They came to Daisy Hill by the carload: the mini-fridges, the microwaves, the closet organizers, the futon frames and the televisions of all sorts and sizes.
And, on Friday, the items all had to be lugged from parking lots up to rooms in residence and scholarship halls at Kansas University. It was move-in day, an occasion that brings its share of pulled muscles and sweat along with the emotions that go along with parents and their children separating, often for the first time.
Nicole Cox, a freshman from Topeka, was settling into her new room at Templin Hall on Friday afternoon — it still felt a bit like a hotel room, she acknowledged.
The move-in was relatively painless, she said. She didn’t have any large items to lug around. Her three suite-mates provided most of the furniture in the room.
“I brought a sweet iPod dock,” she said, as her main contribution to the room.
She travels light, Cox said.
“She doesn’t travel light in the clothing department,” piped in her mother, Linda Calderwood, pointing out that she brought one entire bag filled with nothing but shoes.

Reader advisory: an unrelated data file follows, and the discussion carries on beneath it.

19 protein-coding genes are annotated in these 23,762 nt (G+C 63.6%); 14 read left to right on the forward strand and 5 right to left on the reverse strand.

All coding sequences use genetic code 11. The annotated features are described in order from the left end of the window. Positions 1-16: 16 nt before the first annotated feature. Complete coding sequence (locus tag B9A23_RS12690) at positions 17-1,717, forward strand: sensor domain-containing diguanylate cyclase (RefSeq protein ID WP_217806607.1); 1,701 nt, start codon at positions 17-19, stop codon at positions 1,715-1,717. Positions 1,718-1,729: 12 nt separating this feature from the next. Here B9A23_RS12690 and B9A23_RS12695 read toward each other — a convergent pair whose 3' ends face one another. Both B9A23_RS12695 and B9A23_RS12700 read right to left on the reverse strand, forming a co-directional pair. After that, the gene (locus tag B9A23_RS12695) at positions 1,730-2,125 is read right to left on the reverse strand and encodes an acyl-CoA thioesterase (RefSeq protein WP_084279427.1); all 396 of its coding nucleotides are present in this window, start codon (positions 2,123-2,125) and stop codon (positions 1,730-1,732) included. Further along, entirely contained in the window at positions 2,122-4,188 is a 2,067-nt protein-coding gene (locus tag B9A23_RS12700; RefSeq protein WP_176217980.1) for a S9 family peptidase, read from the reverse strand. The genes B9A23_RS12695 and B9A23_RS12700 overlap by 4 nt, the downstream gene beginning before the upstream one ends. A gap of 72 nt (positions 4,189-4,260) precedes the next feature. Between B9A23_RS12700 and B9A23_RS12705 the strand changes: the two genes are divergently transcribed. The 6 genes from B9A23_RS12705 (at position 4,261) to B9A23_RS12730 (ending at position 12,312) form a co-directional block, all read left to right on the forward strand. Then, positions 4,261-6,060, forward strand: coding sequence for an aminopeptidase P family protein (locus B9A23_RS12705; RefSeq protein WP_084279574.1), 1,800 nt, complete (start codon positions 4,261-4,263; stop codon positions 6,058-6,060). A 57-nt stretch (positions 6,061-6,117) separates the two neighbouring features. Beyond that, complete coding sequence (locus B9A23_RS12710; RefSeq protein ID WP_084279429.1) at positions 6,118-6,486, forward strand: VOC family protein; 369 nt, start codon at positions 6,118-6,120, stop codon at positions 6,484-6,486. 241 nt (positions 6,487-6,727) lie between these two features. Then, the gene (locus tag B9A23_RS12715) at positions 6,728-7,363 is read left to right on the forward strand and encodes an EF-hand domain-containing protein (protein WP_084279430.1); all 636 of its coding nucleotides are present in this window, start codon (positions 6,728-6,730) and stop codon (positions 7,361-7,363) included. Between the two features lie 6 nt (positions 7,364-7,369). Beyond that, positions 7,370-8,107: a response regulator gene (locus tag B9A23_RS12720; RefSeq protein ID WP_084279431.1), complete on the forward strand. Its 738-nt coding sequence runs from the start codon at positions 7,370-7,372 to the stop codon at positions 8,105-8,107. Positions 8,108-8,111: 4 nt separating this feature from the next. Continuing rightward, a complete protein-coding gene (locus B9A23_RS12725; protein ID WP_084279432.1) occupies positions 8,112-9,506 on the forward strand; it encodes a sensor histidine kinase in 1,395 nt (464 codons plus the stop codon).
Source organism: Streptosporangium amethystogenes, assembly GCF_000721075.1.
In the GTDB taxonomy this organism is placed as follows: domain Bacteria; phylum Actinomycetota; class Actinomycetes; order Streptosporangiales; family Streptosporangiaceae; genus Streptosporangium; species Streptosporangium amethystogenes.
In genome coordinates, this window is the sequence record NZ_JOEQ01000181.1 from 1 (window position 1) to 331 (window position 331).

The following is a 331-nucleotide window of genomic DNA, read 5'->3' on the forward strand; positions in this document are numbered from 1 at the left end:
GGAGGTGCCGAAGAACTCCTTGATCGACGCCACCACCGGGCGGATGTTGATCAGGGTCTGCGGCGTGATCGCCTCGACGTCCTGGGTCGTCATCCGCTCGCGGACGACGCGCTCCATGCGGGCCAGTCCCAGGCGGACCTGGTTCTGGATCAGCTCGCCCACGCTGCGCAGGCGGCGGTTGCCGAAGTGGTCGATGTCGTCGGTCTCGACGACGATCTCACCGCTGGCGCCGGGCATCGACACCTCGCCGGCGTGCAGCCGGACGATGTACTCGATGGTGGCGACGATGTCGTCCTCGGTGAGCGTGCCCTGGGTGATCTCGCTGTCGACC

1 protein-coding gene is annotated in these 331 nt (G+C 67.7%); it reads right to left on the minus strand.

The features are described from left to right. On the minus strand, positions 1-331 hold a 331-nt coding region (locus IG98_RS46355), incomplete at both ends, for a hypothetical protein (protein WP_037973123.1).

“That’s not that many,” Cox said.
Cox, who plans to major in pre-medicine or pre-pharmacy, was ready for college about two weeks into her senior year of high school, her mother said.
“She’s been independent since the day she was born,” Calderwood said of her first child she’ll be dropping off at school. “So we’re going to be just fine.”
One floor down, Alex Wolfrum, Ryan Xiao, Dan Phalen and Nick Caldwell — sophomores all — were old pros at this, having navigated three large sections of a couch up the residence hall’s stairs.
The couch may have been “a bit ambitious,” they agreed, but at least it was upstairs now. Nothing to worry about until they have to move it back out. The four also agreed it was good to be back on campus.
“Freedom,” said Wolfrum, expressing the sentiment.
The weather was sunny and hot, but not blistering.
Still, it was hot enough for Davi Nicoll, a freshman from Baxter Springs, who took a break before embarking on the last trip up the stairs to her room in Lewis Hall.
“It’s sweaty,” she said.
Cindy Woolston, the mother of Nicoll’s friend William Woolston, was standing nearby.
“Women don’t sweat, they glisten,” she told Nicoll.
Nicoll seemed unconvinced.
“I’m sweating,” she said.